At Saturday night’s 2016 White House Correspondents’ Dinner, Barack Obama began his comments with a joke about “colored people time,” ended his set with a “mic drop” and then passed the baton to comedian Larry Wilmore who closed out the night with the following heartfelt comments:
When I was a kid, I lived in a country where people couldn’t accept a black quarterback. Now think about that. A black man was thought by his mere color not good enough to lead a football team — and now, to live in your time, Mr. President, when a black man can lead the entire free world.
Words alone do me no justice. So, Mr. President, if i’m going to keep it 100: Yo, Barry, you did it, my nigga. You did it.
Media critics were not pleased with Larry Wilmore. Outlets as varied as The Hollywood Reporter, Slate and the New York Post said that he “flopped,” “bombed” and “underwhelmed.”
Other observers such as the Washington Post's Jonathan Capehart were offended by Wilmore’s use of the phrase “my nigga” in reference to the United States’ first black president.
Those collective voices misunderstand the genius and brilliant nature of Wilmore’s mix of comedic roast, truth-telling and quick wit. Wilmore’s audience was not the Washington media elite. He was instead speaking to the black folks in the TV audience, watching a black comedian say goodbye to their first black president.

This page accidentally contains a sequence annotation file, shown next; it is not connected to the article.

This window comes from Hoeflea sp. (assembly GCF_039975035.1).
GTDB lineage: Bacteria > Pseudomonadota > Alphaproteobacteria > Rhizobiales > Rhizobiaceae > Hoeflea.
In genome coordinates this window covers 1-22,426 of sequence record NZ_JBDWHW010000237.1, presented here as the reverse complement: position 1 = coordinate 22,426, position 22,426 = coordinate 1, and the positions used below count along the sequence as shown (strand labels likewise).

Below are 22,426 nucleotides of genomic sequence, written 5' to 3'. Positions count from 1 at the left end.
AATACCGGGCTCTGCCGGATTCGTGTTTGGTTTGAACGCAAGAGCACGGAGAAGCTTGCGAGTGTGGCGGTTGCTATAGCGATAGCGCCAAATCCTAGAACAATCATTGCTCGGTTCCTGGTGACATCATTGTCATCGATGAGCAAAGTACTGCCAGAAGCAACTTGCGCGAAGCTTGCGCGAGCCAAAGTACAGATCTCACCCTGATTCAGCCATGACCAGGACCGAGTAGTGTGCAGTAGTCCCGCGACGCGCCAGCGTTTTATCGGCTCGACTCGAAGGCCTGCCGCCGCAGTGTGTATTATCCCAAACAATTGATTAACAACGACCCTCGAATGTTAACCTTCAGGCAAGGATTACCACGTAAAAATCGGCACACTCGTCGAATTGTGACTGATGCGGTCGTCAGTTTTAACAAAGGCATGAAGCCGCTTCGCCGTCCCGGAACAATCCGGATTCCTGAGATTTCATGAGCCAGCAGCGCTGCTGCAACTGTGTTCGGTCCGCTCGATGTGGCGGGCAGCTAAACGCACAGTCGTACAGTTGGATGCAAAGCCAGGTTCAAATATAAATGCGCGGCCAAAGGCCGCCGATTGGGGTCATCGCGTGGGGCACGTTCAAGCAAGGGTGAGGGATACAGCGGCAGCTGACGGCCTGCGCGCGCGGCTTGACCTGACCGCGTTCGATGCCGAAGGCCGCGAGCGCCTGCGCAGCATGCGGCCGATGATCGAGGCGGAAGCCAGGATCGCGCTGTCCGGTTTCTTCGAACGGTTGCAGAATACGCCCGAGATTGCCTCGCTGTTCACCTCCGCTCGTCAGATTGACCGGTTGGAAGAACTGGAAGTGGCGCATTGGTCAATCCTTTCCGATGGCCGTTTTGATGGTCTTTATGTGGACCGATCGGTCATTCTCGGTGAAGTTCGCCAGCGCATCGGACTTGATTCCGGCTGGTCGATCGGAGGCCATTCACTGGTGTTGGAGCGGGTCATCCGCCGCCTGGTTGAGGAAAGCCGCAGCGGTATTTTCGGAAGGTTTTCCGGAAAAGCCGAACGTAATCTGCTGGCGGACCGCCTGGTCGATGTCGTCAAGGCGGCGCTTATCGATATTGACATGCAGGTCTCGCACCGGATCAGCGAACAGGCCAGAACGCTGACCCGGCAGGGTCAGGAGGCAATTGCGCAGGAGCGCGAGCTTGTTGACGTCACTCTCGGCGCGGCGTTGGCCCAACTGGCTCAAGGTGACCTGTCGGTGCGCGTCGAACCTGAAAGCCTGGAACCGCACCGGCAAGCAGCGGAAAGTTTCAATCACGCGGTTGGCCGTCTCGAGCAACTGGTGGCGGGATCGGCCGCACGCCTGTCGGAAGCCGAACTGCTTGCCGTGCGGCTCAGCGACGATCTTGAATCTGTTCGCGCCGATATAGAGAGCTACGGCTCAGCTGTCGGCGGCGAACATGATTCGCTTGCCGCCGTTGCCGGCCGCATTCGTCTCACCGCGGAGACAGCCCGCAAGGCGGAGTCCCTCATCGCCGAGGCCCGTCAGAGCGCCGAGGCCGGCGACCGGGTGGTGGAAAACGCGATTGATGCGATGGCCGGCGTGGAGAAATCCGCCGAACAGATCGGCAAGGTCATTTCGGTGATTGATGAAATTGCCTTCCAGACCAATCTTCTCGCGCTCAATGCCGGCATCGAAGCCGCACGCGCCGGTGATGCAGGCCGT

Humor is one of the primary ways that oppressed, weak, and marginalized people speak back to Power. The serf mocks the king. The worker laughs at the boss or factory owner. The slave derides and makes fun of the master. The child goofs on the adult.
Larry Wilmore’s routine is being panned in some quarters because he broke two rules.
The Fourth Estate does not like to be criticized. The supposed “guardians of democracy” do not like to have the mirror turned back on them, where they are then forced to see their own defects.
Most importantly, Wilmore did not “code switch”—the practice wherein black folks don the mask necessary for survival in a society historically oriented around protecting white supremacy and where to be “white” is to be “American” and “normal.” He spoke as a black American in the ways that we often do in private and semi-private spaces with one another away from the White Gaze. In short, he left some white folks, both in the room and viewing the show at home, feeling decentered, as though they were not clued into the context and meaning of his humor. This discomfort is proof of Wilmore’s brilliance. It was not accidental, but rather, wholly intentional.
To that end, Larry Wilmore’s routine included allusions to classic African-American TV comedies such as Good Times and Sanford and Son. There may have been white folks at home asking Siri or Google about “black folks and cocoa butter.” Comedian Paul Mooney received a wink as well when Wilmore joked that “how black don’t crack.” MSNBC was called out for its cancellation of so many black hosts. And Wilmore did not spare CNN’s Don Lemon from the contempt that many black folks feel towards the latter’s white racism apologizing shtick and habit of taking contrary positions for no other purpose than to insult and undermine the lived realities of African-Americans.